“Wallace, not Darwin first broached the issue from the natural selection side”

    Therefore, the confusion stems from who gets the credit; it is a naming issue: the Lamarckian theory of acquired characters and the Darwinian theory of evolution.

    As I mentioned in my comment to “Again with the Lamarckism…,” research for a first year general science course and much later, Janet Browne’s two volume biography of Darwin makes it clear that we should refer to the Darwin/Wallace theory of evolution.
    Darwin was initially too timid to publish and after the Linnean Society paper of 1858 was too timid or disinterested to insist on equal credit.

    Rider: This of course is the view of a non-scientist, but is the view of an observer who reads widely and well.

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  • T Ryan Gregory

    Actually, Wallace himself referred to it as Darwinism.

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  • paul hill

    A word forgotten in cancer research is cell dedifferentiation, going backward as they

    become more malignant, using less and less oxygen, expressing receptors of an earlier time

    in embryogenesis going forwad.  They go from endocrine to juxtacrine to paracrine to

    autocrine.  If a blastula used oxygen and one of it’s totipotent cells incurred ROS damage

    to DNA, the mutations could spread right through the three germ lines and into many

    different cell types.  Blastula cells inserted into just about any part of a mouse’s body

    become tumours.  During male bird and lizard embryogenesis the primordial germ cells grow

    distal to the seminiferous tubules then migrate to the tubules and enter therein by a

    process so similat to metastasis that it IS metastasis.  Fill in the gaps in between and

    no Weismann barrier.  Everybody is looking under the wrong rock.  Then answers are in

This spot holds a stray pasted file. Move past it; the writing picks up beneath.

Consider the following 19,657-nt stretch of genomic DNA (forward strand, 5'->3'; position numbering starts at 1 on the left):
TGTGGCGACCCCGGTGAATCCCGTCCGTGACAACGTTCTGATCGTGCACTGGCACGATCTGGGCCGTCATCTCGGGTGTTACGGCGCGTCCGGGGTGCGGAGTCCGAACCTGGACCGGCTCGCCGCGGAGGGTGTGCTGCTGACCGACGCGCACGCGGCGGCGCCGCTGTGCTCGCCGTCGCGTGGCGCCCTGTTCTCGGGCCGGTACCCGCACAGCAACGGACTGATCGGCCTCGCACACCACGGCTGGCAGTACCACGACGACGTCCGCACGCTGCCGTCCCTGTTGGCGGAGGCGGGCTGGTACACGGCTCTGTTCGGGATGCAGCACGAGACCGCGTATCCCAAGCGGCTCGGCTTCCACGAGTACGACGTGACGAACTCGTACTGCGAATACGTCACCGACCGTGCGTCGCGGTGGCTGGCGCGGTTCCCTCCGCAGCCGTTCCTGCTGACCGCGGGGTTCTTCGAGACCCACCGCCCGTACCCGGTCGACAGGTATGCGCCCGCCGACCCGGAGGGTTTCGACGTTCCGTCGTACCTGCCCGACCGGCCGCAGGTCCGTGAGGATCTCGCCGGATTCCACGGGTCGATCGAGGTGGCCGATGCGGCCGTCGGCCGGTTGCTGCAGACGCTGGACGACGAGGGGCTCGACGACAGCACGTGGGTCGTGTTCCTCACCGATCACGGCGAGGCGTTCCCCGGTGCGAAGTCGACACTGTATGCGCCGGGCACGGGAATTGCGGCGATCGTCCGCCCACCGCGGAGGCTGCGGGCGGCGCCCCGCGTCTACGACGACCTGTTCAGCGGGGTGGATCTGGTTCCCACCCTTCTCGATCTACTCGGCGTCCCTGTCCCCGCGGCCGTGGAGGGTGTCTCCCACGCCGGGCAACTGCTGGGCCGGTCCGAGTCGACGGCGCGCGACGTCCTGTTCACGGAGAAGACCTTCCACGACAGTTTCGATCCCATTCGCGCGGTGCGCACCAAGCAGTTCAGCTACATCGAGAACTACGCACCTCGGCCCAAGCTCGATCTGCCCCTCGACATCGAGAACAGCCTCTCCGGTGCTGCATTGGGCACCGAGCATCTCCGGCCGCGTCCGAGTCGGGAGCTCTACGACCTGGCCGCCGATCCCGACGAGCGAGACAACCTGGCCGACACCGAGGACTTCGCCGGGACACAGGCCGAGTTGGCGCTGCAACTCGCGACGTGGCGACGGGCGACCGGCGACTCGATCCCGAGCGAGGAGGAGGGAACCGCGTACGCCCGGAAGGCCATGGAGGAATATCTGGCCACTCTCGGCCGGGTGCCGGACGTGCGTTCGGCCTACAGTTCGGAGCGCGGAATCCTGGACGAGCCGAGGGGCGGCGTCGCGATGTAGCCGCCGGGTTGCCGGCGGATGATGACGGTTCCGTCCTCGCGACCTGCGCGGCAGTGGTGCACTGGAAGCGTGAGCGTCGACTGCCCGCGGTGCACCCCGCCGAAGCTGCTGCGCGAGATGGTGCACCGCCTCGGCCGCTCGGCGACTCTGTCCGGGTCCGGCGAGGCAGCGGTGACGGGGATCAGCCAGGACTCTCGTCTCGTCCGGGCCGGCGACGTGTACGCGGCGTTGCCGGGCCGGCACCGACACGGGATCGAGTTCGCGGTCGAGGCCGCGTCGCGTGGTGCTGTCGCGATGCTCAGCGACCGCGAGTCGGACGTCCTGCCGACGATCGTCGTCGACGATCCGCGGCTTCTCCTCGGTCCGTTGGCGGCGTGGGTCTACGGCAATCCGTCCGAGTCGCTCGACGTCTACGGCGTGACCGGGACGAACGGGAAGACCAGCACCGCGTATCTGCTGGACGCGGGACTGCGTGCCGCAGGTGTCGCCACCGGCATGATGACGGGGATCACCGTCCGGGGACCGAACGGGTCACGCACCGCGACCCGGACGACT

CANCER which is a gross stuff up of all of the mechanisms of evolution and VERY complex.
    See eHealth.Forum Breast Cancer Nodules for more and a lot more to come.

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  • paul hill

    As I couldn’t edit the above I’m posting upgrade.
    A word ‘forgotten’ in cancer research is cell dedifferentiation, going backward as they become more malignant, using less and less oxygen (the Warburg effect), expressing growth receptors of anearlier time in embryogenesis going forward. They go from endocrine stimulated to juxtacrine to paracrine to autocrine i.e. become more autonomous. If a blastula used oxygen and one of it’s totipotent cells incurred ROS damage to DNA, the mutations could spread right through the three germ lines and into many different cell types. Would a hypothetical ‘wild type’ cancer go back, though a series of metastasis, to a blastula like ‘organism’. Blastulas contain within it’s blastacoel primordial germ cells, one example of dedifferentiation. Blastula cells inserted into just about any part of a mouse’s body become tumours. During male bird and lizard embryogenesis the primordial germ cells grow distal to the seminiferous tubules then migrate to the tubules and enter therein by a process so similar to metastasis that it IS metastasis. Fill in the gaps in between and no Weissman barrier. Everybody is looking under the wrong rock. The answers, in mammals at least, are in CANCER which is a gross stuff up of all of the mechanisms of evolution and VERY complex unlike the puerile, simplistic accidental mutation in the ‘germ plasma’ which might just happen to be selected for if DAWKINS is right.
    Lots of my stuff on eHealth.forum Breast Cancer Nodules. Starting 4th April after my lock out for blasphemy expires breastcancer.org Alternative Therapy ‘Why Research CANNOT Find Cure’ Nodules. Already a good line up of support and ridicule posts wondering where I am. Hoping big Pharma and researchers get sucked in to get rid of this evil pest once and for all before he has an adverse effect on bottom line. Should be good for a giggle.  Might have to stick my head in a gas oven if I’ve got it all ballsed up.